Press release

American Kidney Fund urges Congress to make 2019 the year Living Donor Protection Act becomes law

Applauds bipartisan Members of House and Senate who introduced Living Donor Protection Act of 2019

ROCKVILLE, Md. (February 19, 2019) – The American Kidney Fund (AKF) is urging members of the U.S. House of Representatives and Senate to come together to enact the Living Donor Protection Act of 2019, landmark legislation that will protect living organ donors from insurance discrimination and ensure their jobs are protected.

Introduced on February 14 — National Donor Day — in the House by U.S. Reps. Jerrold Nadler, D-N.Y., and Jaime Herrera Beutler, R-Wash., and in the Senate by Sens. Kirsten Gillibrand, D-N.Y., and Tom Cotton, R-Ark., the Living Donor Protect Act of 2019 would prohibit life, disability and long-term care insurance companies from denying or limiting coverage and from charging higher premiums for living organ donors; amend  the Family and Medical Leave Act of 1993 (FMLA) to specifically include living organ donation as a serious health condition for private and civil service employees; and direct the U.S. Department of Health and Human Services to update its materials on live organ donation to reflect these new protections and encourage more individuals to consider donating an organ.

"Last year more than 6,400 living Americans donated organs to family members, friends, colleagues and even total strangers. The need is enormous — 114,000 Americans today are in desperate need of a lifesaving organ transplant," said LaVarne A. Burton, AKF president and CEO. "Some states have enacted protections for living donors, and more are doing so. But it's time to make saving lives through living donation a national priority and get this bill through Congress and signed into law."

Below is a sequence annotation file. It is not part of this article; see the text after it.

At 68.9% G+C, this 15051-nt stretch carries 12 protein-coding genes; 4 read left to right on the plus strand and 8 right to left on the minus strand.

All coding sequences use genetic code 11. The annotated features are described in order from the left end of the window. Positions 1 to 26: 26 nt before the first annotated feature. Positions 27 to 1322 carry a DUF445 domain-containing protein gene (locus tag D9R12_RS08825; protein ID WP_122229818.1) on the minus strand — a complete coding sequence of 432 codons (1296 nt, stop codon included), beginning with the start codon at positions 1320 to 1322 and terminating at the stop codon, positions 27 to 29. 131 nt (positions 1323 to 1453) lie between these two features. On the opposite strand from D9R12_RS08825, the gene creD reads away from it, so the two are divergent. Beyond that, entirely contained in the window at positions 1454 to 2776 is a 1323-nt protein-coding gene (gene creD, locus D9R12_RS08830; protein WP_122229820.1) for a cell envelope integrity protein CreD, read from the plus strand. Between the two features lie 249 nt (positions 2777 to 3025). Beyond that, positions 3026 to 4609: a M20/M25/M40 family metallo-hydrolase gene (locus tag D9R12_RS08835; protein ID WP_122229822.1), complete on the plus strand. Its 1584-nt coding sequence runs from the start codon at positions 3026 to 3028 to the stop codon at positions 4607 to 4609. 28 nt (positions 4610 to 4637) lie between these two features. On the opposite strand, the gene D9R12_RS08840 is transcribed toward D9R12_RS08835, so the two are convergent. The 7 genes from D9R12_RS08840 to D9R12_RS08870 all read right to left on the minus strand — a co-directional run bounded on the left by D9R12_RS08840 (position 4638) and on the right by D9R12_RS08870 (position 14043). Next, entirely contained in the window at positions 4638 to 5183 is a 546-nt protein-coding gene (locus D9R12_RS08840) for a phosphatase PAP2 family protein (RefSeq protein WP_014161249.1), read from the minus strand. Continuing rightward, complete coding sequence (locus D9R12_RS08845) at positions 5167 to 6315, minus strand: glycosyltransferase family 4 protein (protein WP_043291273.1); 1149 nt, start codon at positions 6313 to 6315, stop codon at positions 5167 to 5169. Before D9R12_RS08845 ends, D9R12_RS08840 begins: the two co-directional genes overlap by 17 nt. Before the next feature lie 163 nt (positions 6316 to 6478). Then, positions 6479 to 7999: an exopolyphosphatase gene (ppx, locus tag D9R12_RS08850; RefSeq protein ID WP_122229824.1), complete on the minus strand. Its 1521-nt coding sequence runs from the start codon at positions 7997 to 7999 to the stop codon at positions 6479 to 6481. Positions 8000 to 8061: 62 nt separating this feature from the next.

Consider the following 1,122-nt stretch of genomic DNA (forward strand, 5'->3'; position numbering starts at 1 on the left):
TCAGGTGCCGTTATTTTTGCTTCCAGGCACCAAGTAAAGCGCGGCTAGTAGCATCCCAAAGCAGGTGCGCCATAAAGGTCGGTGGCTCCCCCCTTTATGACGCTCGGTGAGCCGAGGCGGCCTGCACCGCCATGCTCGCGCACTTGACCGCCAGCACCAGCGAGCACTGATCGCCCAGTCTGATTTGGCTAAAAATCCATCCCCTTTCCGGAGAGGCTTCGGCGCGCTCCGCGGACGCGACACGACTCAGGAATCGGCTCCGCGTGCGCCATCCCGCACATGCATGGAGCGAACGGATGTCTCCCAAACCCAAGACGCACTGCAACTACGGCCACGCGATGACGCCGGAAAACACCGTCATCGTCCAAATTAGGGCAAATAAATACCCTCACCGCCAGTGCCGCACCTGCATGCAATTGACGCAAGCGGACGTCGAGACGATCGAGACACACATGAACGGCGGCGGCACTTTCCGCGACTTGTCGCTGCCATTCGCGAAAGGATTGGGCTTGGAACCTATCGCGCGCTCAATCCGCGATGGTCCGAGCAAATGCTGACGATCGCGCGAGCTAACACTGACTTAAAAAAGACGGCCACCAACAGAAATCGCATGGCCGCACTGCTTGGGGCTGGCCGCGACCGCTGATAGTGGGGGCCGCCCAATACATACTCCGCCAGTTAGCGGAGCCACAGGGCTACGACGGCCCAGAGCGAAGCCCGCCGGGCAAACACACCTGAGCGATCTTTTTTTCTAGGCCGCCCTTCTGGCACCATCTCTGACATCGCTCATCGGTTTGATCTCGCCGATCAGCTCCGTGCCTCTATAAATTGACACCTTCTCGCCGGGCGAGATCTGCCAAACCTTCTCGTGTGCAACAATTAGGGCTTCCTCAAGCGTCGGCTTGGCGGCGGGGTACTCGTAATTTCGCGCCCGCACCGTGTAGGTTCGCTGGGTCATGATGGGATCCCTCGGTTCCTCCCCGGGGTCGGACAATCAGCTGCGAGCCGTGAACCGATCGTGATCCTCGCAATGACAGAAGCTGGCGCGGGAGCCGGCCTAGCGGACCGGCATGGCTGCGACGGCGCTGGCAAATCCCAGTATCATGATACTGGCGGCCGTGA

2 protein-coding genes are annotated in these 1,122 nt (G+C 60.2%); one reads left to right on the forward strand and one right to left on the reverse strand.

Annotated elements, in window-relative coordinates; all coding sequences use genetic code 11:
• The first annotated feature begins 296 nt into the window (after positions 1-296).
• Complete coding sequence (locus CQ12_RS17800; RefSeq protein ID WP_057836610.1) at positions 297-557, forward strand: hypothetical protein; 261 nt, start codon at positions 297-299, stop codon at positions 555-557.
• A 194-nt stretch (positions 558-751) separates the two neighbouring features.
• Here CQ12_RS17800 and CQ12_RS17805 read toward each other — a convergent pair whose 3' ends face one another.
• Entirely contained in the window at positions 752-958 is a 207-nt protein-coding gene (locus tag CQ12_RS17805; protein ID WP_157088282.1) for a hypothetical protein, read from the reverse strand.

While most transplanted organs are from deceased donors, patients may also receive organs from living donors. Living donation offers an alternative for individuals awaiting transplantation from a deceased donor and increases the existing organ supply. Kidneys are the most common organ transplanted from living donors, followed by liver and lung.
"The Living Donor Protection Act of 2019 is good public policy that benefits patients, donors and taxpayers," Burton said. "Medicare spends nearly $90,000 per year for each patient on hemodialysis, and $34,000 per year for a patient after their kidney transplant. Encouraging living donation that could increase the supply of kidneys for Americans living with end-stage renal disease isn't just a humanitarian gesture; it's also smart fiscal policy."

In 2018, financial assistance from the American Kidney Fund helped more than 1,000 low-income dialysis patients have kidney transplants.

About the American Kidney Fund

The American Kidney Fund (AKF) fights kidney disease on all fronts as the nonprofit with the greatest direct impact on people with kidney disease. AKF works on behalf of 1 in 7 Americans living with kidney disease, and the millions more at risk, with an unmatched scope of programs that support people wherever they are in their fight against kidney disease—from prevention through transplant. AKF fights for kidney health for all through programs that address early detection, disease management, financial assistance, clinical research, innovation and advocacy. AKF is one of the nation’s top-rated nonprofits, investing 97 cents of every donated dollar in programs, and holds the highest 4-Star rating from Charity Navigator for 21 consecutive years and the Platinum Seal of Transparency from Candid, formerly known as GuideStar. 

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